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Building at new West Suffolk Hospital site at Hardwick Manor, in Bury St Edmunds, set to start after 2025





A new hospital for West Suffolk is still on track to be finished in 2030 despite concerns about the national building scheme - and the amount spent to patch up ageing sites.

This week NHS Providers, an organisation which supports hospital trusts, highlighted what it said were ‘spiralling cost pressures’ related to the New Hospital Programme (NHP).

The scheme has promised 40 new hospitals will be built in England by the end of the decade.

West Suffolk Hospital and Hardwick Manor in Bury St Edmunds. Picture: Will Finch/West Suffolk NHS Foundation Trust
West Suffolk Hospital and Hardwick Manor in Bury St Edmunds. Picture: Will Finch/West Suffolk NHS Foundation Trust

It said: “The bill for having to patch up deteriorating sites sees some trusts in the New Hospital Programme forking out upwards of £1 million a month from under-pressure budgets.”

Responding to concerns, West Suffolk NHS Foundation Trust (WSFT) said the programme to deliver a new hospital at the Hardwick Manor site in Bury St Edmunds is on track, with construction starting post-2025 and an expected opening date in 2030.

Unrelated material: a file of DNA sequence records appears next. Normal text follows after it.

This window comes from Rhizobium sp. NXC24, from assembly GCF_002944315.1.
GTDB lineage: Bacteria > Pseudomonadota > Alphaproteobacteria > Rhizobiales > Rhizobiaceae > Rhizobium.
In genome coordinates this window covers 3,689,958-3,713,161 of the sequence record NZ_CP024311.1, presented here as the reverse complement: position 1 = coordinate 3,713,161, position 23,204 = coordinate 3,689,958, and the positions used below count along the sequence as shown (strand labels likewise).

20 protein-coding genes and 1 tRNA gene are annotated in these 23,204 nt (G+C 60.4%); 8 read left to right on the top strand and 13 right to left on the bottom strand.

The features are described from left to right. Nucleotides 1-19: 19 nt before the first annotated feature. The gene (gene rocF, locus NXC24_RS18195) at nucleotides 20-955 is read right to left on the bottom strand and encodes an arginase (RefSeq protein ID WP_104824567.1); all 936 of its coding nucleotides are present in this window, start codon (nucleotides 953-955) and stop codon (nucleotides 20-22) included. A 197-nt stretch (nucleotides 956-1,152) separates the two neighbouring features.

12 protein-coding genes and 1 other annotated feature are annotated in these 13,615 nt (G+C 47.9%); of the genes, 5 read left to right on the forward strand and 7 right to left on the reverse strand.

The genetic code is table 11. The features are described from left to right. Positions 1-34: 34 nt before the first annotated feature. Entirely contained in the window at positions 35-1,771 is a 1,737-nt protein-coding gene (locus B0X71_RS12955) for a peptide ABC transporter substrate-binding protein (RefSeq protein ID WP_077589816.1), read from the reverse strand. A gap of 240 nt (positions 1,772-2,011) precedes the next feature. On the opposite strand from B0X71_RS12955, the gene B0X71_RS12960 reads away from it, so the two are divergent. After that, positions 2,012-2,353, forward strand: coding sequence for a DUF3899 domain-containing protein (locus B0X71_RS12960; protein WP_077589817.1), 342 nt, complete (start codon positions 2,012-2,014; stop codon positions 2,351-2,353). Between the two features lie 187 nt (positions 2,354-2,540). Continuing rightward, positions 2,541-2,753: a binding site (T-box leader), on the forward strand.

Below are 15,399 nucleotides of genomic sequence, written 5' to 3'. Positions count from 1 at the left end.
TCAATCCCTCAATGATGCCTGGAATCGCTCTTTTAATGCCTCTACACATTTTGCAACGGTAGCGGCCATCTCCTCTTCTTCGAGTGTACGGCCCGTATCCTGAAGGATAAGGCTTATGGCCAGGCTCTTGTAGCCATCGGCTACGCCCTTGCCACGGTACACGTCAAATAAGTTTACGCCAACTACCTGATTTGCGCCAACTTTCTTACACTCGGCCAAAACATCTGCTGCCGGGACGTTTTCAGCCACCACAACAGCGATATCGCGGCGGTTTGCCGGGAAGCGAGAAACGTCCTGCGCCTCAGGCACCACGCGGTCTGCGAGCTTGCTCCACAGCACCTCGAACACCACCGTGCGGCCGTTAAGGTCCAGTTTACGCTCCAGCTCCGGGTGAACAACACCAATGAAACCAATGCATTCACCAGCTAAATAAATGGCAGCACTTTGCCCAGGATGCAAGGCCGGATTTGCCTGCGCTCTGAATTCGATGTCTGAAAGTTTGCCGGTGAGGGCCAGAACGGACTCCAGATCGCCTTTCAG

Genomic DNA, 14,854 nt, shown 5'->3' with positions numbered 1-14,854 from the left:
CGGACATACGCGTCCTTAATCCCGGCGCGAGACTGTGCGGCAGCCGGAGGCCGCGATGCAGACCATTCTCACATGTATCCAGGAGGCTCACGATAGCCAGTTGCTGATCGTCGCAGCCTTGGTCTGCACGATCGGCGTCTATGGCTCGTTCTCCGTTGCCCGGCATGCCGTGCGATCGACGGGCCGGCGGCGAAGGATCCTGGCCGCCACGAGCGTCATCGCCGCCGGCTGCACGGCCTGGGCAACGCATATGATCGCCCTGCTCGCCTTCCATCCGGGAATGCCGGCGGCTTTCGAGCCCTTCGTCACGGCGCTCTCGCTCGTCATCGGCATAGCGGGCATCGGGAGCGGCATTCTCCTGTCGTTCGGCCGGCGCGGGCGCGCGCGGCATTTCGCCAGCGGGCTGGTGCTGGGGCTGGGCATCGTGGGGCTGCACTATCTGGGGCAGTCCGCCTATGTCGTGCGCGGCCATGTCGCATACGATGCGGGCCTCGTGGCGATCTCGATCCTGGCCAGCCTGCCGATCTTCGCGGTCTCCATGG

A trust spokesman said: “ We are continuing to prepare the new site for construction and are working closely with the New Hospital Programme to maximise the opportunities that the centralised national design and programme can bring, to deliver this new hospital as quickly as possible.

To date WSFT has spent £74 million on RAAC safety work. Picture: WSFT
To date WSFT has spent £74 million on RAAC safety work. Picture: WSFT

“Alongside this, due to our ageing estate and the prevalence of RAAC across much of our West Suffolk Hospital site, the trust has undertaken a significant programme of works to support our RAAC infrastructure to ensure the safety of patients, staff, and visitors.”

WSFT said it always followed expert, independent advice about the management of its buildings.

To date it has spent £74 million on RAAC safety work - which has been broken down below.

WSFT total spend on RAAC safety work

2019/20 - £1.95 million

2020/21 – £9.01 million

2021/22 – £29.62 million

2022/23 - £22.58 million

2023/24 – £10.91 million

2024/25 (forecast) - £4 million

Reinforced Autoclaved Aerated Concrete (RAAC) is a form of lightweight concrete used in construction in many buildings between the 1950s and 1990s.

In addition to the repair works completed as part of the RAAC programme, WSFT spent £1.07 million on general backlog repairs during 2022/23 - this figure excludes equipment replacement.

Backlog repairs are classed as work which is done to maintain the condition of an existing building.